This next blog post is from one of our cast members Arabella GIbbins. Finding a talented, suitable and affable actor for each role is always integral for the success of any production, but for a show which requires the actor to switch into a character on the roll of a dice, even more so. We auditioned over 60 actors from just under 600 applications and recalled 8 for an intensive workshop audition. Working collaboratively with other actors, switching between roles and maintaining truthful, honest performances was a tough ask. The standard was extremely high and we were hugely impressed with all the actors in the workshop, but ultimately, it was a unanimous decision - we all agreed Bella and Seda were the ones for the roles. They both excelled at the recall audition. They were generous, alive, responsive and flexible. And the rehearsal process has proved how important it is to have a rigorous selection and audition process to get the right cast. Bella has been a joy to work with: dedicated, detailed, flexible and collaborative - exactly what this production needed. She reflects on her experience of the audition process and gives some cracking advice to other actors on approaching auditions:
"I was sat at my desk in London on a Monday morning when my agent called me with some good news. I had been invited up to Manchester to audition for a play called ‘Parallel’: new writing, dark comedy, three parts, all female cast (hurrah!), and a different role each night depending on the role of a dice. Wow! My ears pricked up at ‘dark comedy’ and then when I grasped the dice-roll concept I was totally intrigued. I read the full script that afternoon and chose a short section for each character to present to the auditioning panel in Manchester in two days’ time. In terms of notice it’s fairly common to have just a day or two to prepare for a part – anything more is a luxury! - and it’s just a case of how much you can jiggle your schedule around to give yourself maximum preparation time. Sometimes it can feel overwhelming when you have to familiarise yourself with a brand new script, explore a number of characters sufficiently to present an honest and considered portrayal of a character in an audition scenario in less than 48 hours. At times like these I just remind myself that everyone else will be in the same boat, and the people in the audition room won’t be looking for a polished performance. The most important thing to show is a solid understanding of the story and a connection with the character(s) you’ve explored. I try to make strong character choices where possible rather than giving a ‘general wash’. It’s impossible to know what ‘they’ are looking for, and you’ll just tie yourself in knots trying to second guess, so best to mine the text for clues and then flesh out the character as best you can.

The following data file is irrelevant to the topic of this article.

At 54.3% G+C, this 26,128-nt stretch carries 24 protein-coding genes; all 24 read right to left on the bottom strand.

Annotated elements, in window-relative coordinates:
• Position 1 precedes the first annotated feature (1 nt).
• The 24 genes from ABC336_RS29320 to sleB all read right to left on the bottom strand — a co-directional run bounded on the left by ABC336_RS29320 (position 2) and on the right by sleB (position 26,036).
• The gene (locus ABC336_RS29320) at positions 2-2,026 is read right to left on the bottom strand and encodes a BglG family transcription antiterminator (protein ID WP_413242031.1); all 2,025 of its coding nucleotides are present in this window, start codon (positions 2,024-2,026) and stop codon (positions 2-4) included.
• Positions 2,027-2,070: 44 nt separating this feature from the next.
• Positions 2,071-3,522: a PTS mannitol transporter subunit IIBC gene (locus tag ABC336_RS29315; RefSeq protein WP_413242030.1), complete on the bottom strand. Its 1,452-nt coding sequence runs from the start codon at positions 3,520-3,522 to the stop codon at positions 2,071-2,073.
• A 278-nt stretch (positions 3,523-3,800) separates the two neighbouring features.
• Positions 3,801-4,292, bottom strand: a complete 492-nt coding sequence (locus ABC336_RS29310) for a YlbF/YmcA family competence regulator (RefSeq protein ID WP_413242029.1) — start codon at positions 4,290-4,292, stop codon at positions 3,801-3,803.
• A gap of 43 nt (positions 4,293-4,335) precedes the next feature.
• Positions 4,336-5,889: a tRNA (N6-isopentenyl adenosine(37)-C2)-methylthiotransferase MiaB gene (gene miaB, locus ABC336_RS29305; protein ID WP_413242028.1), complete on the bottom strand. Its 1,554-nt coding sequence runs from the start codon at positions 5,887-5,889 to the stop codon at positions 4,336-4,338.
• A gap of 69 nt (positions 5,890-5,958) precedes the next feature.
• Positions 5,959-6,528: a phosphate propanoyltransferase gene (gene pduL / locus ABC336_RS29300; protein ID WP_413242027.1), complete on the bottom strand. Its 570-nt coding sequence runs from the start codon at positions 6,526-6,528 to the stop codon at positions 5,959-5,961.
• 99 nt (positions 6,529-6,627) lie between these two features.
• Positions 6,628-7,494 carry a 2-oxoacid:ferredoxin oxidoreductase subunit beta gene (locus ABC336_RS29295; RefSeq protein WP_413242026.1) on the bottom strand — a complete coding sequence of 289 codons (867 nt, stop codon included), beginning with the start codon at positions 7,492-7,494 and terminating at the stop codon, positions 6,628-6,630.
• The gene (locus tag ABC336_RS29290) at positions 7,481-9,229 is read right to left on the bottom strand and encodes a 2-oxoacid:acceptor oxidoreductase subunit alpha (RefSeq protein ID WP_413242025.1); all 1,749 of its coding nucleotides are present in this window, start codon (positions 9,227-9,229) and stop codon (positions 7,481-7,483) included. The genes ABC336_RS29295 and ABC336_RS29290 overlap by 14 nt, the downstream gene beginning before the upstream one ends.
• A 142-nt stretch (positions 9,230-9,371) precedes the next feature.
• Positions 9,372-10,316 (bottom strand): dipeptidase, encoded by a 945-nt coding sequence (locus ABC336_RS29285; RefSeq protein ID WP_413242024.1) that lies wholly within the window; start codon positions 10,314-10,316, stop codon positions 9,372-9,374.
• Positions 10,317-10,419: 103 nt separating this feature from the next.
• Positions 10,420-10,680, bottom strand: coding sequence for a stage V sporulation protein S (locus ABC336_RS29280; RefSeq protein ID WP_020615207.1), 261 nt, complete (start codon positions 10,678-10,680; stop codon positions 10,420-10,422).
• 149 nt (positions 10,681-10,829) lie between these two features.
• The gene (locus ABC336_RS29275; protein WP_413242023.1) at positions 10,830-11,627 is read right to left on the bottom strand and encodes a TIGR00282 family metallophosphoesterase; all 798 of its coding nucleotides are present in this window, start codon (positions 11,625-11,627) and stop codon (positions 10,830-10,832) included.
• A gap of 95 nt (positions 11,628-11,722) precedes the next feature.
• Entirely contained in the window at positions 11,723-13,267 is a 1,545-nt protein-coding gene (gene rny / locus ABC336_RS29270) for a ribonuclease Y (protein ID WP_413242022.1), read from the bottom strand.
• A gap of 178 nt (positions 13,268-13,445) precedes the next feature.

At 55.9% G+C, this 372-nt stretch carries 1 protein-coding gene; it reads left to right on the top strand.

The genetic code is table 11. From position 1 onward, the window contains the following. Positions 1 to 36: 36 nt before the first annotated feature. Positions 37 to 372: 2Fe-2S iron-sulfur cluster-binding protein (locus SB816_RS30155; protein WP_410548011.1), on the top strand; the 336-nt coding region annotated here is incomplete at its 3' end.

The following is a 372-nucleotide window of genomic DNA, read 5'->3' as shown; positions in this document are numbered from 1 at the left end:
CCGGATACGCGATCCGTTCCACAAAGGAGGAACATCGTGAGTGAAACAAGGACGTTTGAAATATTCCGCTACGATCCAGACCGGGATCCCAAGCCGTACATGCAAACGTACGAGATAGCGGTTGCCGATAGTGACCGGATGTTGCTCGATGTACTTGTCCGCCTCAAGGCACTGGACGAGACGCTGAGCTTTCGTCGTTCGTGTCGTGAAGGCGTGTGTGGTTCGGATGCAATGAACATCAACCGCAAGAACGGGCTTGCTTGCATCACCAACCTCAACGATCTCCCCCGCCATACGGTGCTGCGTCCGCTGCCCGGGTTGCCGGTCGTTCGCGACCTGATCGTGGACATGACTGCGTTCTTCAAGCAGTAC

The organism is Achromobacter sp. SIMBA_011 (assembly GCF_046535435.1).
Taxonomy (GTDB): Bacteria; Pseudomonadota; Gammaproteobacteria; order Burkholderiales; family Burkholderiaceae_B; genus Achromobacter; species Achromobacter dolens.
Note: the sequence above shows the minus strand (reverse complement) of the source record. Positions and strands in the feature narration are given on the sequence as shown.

I took the train up to Manchester on Wednesday morning, arriving at the theatre with plenty of time to have a cup of tea, dry myself off and look over the scipt before I was called in. Bearing in mind James and Laura were on their second full day of auditions I knew I was probably the 40th (maybe even 50th) person to come into the room. You’d never have guessed. I was greeted with huge smiles and introduced to Laura (writer/producer), James (director) and Pete (audition assistant) who’d be reading with me. Auditions come in all shapes and sizes and you never know what to expect, so you have to be ready for anything! On this occasion I was immediately put at ease by the warmth and positive energy in the room. Ready. I performed each of the sections I’d prepared, script in hand – one for each character. Laura and James responded really well, they each gave me a few notes to think about and suggested some changes, and I went through them again. I was in there for about 15 minutes and it was one of the most enjoyable auditions I’ve ever done, which was entirely down to the atmosphere created in the room. I felt the team were willing me to do well and really listening to me and considering the choices I’d made. I went back to London with a smile on my face.